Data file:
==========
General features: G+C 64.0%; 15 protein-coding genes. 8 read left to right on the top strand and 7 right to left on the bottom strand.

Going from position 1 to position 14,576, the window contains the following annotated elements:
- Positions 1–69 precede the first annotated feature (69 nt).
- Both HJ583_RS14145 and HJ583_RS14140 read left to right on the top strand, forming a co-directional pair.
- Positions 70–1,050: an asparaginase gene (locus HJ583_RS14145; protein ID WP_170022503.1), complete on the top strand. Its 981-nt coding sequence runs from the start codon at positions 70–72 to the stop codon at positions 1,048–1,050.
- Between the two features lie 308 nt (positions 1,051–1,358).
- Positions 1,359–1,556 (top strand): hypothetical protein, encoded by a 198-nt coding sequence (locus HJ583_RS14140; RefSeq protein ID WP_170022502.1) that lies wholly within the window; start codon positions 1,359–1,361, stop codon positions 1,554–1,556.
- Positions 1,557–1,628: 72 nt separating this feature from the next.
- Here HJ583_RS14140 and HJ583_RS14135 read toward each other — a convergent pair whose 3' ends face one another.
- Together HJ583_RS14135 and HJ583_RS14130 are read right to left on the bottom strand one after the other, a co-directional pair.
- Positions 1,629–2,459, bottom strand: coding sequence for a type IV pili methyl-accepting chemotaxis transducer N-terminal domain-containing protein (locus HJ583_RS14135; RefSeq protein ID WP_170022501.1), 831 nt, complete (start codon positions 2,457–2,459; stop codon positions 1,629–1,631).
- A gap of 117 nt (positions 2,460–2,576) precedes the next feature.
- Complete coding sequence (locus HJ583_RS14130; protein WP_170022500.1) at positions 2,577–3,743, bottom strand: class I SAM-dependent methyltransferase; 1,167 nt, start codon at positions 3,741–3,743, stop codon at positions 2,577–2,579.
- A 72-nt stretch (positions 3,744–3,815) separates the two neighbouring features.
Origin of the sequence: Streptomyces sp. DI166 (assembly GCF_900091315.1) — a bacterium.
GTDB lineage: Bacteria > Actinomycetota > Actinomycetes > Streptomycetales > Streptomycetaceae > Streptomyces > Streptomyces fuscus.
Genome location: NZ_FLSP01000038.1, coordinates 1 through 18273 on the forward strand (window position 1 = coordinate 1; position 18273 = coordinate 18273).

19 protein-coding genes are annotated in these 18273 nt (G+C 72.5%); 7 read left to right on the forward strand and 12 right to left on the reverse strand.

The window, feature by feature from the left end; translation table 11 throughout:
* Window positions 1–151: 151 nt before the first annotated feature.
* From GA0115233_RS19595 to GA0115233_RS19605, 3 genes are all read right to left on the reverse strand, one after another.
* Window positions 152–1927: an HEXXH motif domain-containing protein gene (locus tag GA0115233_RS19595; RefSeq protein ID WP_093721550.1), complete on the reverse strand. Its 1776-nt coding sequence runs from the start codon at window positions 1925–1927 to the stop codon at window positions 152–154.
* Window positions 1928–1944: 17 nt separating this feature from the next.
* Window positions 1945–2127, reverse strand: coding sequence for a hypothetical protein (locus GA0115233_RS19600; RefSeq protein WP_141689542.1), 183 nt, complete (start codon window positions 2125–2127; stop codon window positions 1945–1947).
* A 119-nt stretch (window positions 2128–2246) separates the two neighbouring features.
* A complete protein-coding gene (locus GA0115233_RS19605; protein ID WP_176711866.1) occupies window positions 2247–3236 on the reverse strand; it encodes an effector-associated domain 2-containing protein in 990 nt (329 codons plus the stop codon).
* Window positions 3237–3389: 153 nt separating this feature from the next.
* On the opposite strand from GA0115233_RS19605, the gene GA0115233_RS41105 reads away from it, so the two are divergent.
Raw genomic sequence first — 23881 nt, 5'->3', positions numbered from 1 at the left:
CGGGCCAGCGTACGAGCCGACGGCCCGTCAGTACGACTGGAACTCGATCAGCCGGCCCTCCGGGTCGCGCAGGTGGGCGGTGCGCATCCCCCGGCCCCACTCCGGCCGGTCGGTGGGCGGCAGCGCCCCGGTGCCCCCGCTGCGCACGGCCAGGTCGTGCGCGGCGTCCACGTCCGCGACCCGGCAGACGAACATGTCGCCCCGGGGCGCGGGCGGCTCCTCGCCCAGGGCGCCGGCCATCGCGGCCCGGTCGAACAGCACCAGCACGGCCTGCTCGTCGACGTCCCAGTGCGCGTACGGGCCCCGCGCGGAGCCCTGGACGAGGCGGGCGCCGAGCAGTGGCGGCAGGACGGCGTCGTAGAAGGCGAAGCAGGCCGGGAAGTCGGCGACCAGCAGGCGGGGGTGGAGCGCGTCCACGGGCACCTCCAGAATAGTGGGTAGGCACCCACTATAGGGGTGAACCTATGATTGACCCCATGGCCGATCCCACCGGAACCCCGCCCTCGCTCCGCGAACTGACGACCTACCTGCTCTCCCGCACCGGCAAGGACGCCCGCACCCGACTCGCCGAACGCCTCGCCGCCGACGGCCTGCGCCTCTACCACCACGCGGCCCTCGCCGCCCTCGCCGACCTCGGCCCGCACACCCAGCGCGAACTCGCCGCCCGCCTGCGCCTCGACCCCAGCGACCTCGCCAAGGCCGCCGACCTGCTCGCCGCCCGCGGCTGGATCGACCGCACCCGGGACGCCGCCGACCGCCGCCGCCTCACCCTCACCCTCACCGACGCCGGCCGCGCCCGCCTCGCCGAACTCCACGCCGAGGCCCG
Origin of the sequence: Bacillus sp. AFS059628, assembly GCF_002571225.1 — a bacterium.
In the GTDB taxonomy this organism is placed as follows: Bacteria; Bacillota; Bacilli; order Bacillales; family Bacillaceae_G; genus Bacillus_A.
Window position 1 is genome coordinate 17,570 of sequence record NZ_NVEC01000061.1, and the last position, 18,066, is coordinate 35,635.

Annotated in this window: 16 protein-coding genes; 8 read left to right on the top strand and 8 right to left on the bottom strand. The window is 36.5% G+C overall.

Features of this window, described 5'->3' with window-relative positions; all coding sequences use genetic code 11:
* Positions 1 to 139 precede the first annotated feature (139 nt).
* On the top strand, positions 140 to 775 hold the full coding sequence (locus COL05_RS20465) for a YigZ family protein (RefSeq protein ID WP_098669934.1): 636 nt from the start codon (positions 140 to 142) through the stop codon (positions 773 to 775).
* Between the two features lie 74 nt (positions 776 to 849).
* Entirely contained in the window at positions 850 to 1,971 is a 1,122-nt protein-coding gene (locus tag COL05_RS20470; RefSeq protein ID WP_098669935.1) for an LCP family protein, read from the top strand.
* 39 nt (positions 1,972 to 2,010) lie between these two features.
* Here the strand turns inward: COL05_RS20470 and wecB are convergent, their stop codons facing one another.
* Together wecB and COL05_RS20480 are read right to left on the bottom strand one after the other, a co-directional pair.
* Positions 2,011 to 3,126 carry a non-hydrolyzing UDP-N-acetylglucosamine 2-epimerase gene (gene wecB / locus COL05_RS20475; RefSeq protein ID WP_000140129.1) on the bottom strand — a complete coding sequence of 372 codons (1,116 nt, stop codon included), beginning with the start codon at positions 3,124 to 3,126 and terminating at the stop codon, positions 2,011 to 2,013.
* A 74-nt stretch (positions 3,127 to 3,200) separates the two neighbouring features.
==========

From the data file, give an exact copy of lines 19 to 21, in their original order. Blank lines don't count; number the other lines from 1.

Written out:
The window, feature by feature from the left end; translation table 11 throughout:
* Window positions 1–151: 151 nt before the first annotated feature.
* From GA0115233_RS19595 to GA0115233_RS19605, 3 genes are all read right to left on the reverse strand, one after another.